ORCA (computer system)
ORCA was a mobile-optimized web application used as a component of the "get out the vote" (GOTV) efforts for Mitt Romney's 2012 presidential campaign. It was intended to enable volunteers in polling stations around the country to report which voters had turned out, so that "missing" Republican voters and underperforming precincts could be targeted for last-minute efforts to get voters to the polls. According to Romney himself, it would provide an "unprecedented advantage" to the campaign to "ensure that every last supporter makes it to the polls."
The system had major technical problems during Election Day that prevented many volunteers from using it. It crashed periodically and at one point was intentionally taken down when a surge of traffic from campaign volunteers was misinterpreted as a denial of service attack. Frustrated volunteers reported being unable to access ORCA and criticised a lack of prior briefing, misleading instructions and patchy on-the-day support. A Romney aide commented that "Orca is lying on the beach with a harpoon in it." The system's failings have been attributed by technology writers to a combination of factors including not doing prior quality assurance or beta testing, inadequate documentation and poor design.
The Romney campaign subsequently defended ORCA as a success, though campaign officials admitted that the system "had its challenges". Conservative activists and writers blamed ORCA for depressing Republican turnout on election day. While political scientists have rebutted these claims, suggested that it probably did not have a decisive effect on the outcome, it may have negatively affected turnout figures. ORCA has been compared unfavorably with a "get out the vote" and data effort from President Obama, including Project Narwhal, seen as more robust.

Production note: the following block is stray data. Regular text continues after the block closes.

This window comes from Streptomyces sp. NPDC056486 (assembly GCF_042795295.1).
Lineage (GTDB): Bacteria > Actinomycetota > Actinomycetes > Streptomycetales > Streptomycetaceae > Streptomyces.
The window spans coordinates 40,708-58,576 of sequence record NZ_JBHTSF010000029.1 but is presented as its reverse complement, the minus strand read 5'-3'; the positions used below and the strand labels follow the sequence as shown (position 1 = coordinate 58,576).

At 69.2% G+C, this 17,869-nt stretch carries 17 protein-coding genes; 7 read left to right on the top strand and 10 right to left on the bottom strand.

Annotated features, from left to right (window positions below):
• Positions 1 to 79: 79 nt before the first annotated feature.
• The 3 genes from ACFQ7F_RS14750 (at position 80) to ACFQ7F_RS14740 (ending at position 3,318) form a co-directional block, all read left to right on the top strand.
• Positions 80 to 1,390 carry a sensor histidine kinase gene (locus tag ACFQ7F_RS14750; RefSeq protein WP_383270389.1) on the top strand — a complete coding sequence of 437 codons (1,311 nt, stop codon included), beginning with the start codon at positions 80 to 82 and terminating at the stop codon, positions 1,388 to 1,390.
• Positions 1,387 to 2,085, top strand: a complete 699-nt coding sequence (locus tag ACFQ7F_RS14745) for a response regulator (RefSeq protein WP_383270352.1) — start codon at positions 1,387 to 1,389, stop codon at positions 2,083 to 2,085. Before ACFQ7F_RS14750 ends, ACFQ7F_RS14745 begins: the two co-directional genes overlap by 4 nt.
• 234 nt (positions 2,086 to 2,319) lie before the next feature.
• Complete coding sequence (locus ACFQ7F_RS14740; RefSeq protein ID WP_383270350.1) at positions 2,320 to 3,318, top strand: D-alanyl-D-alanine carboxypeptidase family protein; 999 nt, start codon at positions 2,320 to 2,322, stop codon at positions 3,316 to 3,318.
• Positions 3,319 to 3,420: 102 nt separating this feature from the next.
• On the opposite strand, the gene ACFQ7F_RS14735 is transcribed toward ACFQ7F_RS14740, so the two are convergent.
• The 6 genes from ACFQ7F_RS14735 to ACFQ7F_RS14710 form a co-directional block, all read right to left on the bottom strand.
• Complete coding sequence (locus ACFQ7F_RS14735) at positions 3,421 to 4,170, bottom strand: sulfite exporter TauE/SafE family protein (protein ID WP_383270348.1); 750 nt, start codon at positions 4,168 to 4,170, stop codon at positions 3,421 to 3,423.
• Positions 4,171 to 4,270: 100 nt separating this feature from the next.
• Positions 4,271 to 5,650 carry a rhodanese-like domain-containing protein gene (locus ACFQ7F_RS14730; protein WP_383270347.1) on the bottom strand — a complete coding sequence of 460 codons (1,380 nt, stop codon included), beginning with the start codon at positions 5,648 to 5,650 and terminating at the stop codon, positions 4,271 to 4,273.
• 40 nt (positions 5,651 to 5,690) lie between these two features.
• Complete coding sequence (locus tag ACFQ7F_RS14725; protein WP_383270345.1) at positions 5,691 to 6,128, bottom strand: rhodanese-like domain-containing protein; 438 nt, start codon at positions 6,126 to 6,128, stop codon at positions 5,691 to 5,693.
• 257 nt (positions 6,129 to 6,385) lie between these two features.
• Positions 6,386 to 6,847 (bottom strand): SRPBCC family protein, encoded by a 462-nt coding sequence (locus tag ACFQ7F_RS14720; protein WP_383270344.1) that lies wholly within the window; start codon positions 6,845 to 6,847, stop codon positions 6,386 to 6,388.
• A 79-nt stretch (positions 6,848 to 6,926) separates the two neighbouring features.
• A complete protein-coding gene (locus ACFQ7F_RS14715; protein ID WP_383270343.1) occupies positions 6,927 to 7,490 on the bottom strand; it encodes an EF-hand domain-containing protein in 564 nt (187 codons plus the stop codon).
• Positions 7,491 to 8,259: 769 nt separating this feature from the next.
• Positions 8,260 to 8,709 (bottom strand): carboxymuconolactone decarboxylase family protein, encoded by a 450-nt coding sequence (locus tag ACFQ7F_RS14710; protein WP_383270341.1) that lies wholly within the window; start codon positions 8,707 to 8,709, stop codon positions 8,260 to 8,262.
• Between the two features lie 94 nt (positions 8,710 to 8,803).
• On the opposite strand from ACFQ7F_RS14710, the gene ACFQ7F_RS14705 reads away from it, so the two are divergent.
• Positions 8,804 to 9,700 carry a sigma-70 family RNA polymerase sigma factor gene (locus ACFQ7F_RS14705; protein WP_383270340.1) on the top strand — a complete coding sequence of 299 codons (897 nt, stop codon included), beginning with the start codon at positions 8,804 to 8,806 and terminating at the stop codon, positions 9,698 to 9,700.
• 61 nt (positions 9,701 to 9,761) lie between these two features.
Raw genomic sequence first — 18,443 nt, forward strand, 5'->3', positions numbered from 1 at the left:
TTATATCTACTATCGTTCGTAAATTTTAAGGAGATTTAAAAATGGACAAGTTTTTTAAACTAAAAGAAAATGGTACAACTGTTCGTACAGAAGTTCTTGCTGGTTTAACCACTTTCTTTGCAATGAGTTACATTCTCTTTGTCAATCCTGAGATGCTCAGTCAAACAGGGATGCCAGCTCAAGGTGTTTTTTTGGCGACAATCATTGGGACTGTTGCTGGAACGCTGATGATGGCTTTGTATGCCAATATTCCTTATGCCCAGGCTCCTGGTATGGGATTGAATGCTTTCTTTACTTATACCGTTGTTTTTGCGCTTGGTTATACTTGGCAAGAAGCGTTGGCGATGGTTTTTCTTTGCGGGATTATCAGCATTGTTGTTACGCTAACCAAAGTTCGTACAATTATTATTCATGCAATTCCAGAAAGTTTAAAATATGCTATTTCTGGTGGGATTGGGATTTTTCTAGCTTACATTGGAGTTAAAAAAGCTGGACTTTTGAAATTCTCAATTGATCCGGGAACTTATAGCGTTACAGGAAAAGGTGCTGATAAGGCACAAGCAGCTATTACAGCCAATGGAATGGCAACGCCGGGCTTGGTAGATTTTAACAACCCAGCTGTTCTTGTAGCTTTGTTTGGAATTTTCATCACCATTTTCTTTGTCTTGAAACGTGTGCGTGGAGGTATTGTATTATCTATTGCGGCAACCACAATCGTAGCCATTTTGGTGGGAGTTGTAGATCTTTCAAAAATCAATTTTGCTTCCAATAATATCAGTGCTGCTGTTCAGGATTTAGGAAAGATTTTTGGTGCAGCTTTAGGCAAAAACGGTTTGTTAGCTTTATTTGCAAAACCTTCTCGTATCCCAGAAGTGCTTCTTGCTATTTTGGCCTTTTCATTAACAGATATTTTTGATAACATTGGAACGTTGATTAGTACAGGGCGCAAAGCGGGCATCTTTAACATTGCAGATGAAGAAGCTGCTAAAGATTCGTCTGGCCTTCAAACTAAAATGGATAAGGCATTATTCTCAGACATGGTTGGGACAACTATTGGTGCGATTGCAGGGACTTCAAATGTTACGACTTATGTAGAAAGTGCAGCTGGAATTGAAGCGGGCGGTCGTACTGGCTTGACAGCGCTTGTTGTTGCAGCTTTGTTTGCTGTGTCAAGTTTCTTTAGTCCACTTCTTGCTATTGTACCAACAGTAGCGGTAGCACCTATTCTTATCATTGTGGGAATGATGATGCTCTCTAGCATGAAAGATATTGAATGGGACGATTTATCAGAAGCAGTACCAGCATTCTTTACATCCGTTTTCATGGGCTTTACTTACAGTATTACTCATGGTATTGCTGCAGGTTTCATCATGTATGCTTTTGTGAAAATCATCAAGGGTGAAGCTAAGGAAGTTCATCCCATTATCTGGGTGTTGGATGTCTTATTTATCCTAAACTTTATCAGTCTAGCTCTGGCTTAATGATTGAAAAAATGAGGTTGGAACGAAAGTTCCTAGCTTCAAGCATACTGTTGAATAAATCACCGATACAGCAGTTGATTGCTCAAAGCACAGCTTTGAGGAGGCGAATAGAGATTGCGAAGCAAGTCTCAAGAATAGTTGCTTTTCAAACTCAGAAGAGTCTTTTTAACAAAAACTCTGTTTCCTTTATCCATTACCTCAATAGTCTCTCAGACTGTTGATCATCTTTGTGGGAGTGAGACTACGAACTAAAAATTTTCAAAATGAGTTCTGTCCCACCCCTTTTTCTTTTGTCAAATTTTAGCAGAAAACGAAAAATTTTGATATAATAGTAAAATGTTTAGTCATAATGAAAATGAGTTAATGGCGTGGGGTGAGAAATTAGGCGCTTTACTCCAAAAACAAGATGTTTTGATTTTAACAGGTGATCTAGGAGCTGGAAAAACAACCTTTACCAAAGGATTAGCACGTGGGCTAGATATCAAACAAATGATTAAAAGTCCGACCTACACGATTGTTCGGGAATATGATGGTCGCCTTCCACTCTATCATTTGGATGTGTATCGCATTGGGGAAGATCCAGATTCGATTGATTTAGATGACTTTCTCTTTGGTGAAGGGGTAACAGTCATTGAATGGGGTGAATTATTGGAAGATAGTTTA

In the 2008 US presidential election, the Obama campaign utilized a system called Houdini to enable volunteers to report voting data to a national hotline. While this system encountered problems, the 2012 Romney campaign's ORCA system aimed to go further by enabling volunteers to report such data to campaign headquarters in real time via their smartphones. It was intended to be rolled out to around 37,000 volunteers at polling places in swing states.
Gail Gitcho, the Romney campaign's communications director, told PBS on November 5 that with the deployment of ORCA on election day, the campaign would be able to tell who had voted in which precincts. She described the system's key function as not being to predict the outcome, but to identify low turnouts in target precincts so that the campaign could take action by contacting missing voters and urging them to go to the polls. Gitcho commented: "The Obama campaign likes to brag about their ground operation, but it's nothing compared to this." The name ORCA was chosen to reference the Obama GOTV system, called Project Narwhal; in nature, the orca or killer whale is the only known non-human predator of narwhals.
In a training call for Republican volunteers on October 31, they were told: "There's nothing that the Obama data team, there's nothing that the Obama campaign, there's nothing that President Obama himself can do to even come close to what we are putting together here."  According to reports, "The governor [Romney] loves seeing data, he loves seeing numbers and he's a very strategic person; he's a very smart man. So he actually loves being inside these war rooms, seeing the data come in and seeing exactly what's going on out there, so we can all put our heads together and say, 'Okay, we need to move resources here. We need to shift resources from here.'"  The campaign's spokeswoman Andrea Saul told the Huffington Post that ORCA would provide Romney with "an enormous advantage ... By knowing the current results of a state, we can continue to adjust and micro target our get-out-the-vote efforts to ensure a Romney victory."